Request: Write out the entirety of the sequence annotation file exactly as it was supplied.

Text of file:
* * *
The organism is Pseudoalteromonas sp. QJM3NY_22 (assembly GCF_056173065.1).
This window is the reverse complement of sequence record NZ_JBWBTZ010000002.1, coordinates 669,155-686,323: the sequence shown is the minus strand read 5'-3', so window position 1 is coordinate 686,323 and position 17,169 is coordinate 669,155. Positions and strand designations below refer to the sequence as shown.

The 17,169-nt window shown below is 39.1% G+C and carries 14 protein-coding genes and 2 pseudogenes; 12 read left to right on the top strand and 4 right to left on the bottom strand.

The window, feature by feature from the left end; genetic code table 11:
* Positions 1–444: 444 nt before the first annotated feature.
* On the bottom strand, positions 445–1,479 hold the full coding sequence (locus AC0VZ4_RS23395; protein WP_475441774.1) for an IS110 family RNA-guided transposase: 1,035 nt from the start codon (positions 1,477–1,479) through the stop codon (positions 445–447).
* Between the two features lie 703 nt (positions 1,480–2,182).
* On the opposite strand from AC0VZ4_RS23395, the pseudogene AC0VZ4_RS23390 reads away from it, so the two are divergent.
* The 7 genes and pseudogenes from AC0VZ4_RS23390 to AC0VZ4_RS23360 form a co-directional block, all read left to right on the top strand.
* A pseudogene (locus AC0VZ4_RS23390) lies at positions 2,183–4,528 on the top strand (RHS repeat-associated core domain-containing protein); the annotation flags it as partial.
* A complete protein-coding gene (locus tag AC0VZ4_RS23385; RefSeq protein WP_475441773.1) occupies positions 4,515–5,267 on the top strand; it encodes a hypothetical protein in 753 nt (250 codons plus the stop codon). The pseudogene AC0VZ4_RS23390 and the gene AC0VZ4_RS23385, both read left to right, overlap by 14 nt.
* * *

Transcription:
The organism is Pseudoalteromonas sp. QJM3NY_22 (assembly GCF_056173065.1).
This window is the reverse complement of sequence record NZ_JBWBTZ010000002.1, coordinates 669,155-686,323: the sequence shown is the minus strand read 5'-3', so window position 1 is coordinate 686,323 and position 17,169 is coordinate 669,155. Positions and strand designations below refer to the sequence as shown.

The 17,169-nt window shown below is 39.1% G+C and carries 14 protein-coding genes and 2 pseudogenes; 12 read left to right on the top strand and 4 right to left on the bottom strand.

The window, feature by feature from the left end; genetic code table 11:
* Positions 1–444: 444 nt before the first annotated feature.
* On the bottom strand, positions 445–1,479 hold the full coding sequence (locus AC0VZ4_RS23395; protein WP_475441774.1) for an IS110 family RNA-guided transposase: 1,035 nt from the start codon (positions 1,477–1,479) through the stop codon (positions 445–447).
* Between the two features lie 703 nt (positions 1,480–2,182).
* On the opposite strand from AC0VZ4_RS23395, the pseudogene AC0VZ4_RS23390 reads away from it, so the two are divergent.
* The 7 genes and pseudogenes from AC0VZ4_RS23390 to AC0VZ4_RS23360 form a co-directional block, all read left to right on the top strand.
* A pseudogene (locus AC0VZ4_RS23390) lies at positions 2,183–4,528 on the top strand (RHS repeat-associated core domain-containing protein); the annotation flags it as partial.
* A complete protein-coding gene (locus tag AC0VZ4_RS23385; RefSeq protein WP_475441773.1) occupies positions 4,515–5,267 on the top strand; it encodes a hypothetical protein in 753 nt (250 codons plus the stop codon). The pseudogene AC0VZ4_RS23390 and the gene AC0VZ4_RS23385, both read left to right, overlap by 14 nt.